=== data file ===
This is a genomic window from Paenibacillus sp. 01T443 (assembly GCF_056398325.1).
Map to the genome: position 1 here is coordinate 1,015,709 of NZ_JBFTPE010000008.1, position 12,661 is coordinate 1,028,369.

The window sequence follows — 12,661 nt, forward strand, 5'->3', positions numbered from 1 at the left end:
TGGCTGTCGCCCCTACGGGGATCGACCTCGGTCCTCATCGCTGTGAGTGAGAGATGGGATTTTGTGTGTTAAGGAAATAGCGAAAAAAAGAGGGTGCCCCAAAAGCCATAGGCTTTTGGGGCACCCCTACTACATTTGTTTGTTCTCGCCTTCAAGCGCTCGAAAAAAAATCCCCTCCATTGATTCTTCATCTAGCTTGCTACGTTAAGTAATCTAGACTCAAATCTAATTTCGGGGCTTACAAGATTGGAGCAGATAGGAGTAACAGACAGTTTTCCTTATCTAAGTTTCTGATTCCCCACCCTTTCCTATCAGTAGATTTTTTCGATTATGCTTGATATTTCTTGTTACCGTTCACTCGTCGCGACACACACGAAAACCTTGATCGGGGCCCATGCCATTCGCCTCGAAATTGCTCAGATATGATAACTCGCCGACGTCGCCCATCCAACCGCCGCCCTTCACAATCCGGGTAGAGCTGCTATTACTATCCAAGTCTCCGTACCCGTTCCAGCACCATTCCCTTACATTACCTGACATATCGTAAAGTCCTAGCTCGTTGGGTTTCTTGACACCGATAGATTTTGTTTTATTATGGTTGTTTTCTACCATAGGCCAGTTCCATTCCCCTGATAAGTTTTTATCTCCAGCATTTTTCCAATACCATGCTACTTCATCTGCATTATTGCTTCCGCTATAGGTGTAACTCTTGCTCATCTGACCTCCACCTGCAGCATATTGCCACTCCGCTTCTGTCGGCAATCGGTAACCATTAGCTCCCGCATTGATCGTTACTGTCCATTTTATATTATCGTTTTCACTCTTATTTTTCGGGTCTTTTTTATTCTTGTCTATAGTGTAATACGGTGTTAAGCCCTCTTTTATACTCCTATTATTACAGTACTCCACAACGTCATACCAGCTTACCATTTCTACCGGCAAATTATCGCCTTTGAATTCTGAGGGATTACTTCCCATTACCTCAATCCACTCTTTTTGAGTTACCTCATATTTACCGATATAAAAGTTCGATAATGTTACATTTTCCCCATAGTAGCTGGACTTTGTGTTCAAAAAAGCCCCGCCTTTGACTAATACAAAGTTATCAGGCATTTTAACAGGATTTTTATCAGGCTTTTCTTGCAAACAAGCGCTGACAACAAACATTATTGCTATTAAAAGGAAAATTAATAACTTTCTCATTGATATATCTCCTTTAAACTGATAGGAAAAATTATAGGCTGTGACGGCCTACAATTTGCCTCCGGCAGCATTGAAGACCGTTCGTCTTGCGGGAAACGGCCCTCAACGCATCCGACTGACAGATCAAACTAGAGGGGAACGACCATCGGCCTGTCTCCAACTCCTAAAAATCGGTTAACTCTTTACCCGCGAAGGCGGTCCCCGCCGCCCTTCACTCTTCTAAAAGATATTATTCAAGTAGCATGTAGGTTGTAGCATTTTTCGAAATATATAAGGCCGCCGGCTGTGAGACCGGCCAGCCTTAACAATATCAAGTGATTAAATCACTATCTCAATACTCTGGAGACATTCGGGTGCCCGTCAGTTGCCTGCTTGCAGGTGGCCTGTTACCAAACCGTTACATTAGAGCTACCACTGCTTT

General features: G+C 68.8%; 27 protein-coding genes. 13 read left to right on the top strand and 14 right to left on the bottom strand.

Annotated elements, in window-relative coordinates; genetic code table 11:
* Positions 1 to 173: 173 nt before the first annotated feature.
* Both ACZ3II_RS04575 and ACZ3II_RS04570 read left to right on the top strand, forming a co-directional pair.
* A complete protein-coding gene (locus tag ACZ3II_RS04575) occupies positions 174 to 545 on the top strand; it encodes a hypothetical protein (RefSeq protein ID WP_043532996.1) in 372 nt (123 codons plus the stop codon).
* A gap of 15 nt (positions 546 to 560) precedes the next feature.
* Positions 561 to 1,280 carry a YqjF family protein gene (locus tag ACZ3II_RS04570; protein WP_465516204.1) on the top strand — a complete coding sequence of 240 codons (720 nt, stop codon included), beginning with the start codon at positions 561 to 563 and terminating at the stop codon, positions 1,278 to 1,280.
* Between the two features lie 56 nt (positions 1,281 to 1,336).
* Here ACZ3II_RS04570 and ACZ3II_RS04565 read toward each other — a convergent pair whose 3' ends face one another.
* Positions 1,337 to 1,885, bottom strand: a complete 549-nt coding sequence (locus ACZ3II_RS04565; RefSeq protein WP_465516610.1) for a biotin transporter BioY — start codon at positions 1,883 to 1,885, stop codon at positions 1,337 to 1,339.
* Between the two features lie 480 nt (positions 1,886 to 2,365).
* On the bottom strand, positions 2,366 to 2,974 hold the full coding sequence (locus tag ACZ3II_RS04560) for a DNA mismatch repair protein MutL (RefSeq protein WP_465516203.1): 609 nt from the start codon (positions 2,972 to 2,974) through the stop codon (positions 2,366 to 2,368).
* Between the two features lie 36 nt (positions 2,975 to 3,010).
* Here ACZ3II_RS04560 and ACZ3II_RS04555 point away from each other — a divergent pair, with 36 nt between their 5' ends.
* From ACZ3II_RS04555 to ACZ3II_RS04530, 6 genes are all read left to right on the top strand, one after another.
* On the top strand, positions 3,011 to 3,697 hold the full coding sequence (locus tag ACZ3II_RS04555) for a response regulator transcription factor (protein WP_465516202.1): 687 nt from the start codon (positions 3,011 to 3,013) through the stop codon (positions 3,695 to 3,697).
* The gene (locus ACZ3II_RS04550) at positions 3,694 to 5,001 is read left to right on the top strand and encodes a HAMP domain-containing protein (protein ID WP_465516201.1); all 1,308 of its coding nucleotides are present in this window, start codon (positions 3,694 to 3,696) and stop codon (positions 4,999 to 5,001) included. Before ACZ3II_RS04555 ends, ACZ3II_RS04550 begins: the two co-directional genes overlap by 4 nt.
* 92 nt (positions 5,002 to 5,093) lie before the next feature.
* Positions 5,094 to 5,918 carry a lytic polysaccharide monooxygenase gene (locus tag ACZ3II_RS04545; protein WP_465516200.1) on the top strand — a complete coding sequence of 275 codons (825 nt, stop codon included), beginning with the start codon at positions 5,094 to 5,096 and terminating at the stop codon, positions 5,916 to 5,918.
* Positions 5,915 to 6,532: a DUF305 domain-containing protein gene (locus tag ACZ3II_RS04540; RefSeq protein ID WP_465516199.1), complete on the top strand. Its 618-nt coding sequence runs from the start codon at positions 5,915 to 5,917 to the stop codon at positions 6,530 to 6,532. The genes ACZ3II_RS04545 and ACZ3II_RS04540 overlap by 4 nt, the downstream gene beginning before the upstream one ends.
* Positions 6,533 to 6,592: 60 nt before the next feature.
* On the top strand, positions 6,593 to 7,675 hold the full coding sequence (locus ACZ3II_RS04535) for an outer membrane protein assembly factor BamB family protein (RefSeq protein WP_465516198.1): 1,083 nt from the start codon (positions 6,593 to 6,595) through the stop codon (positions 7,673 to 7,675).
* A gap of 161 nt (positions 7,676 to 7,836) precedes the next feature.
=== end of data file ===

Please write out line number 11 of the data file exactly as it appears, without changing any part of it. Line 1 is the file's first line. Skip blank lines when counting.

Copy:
* Positions 561 to 1,280 carry a YqjF family protein gene (locus tag ACZ3II_RS04570; protein WP_465516204.1) on the top strand — a complete coding sequence of 240 codons (720 nt, stop codon included), beginning with the start codon at positions 561 to 563 and terminating at the stop codon, positions 1,278 to 1,280.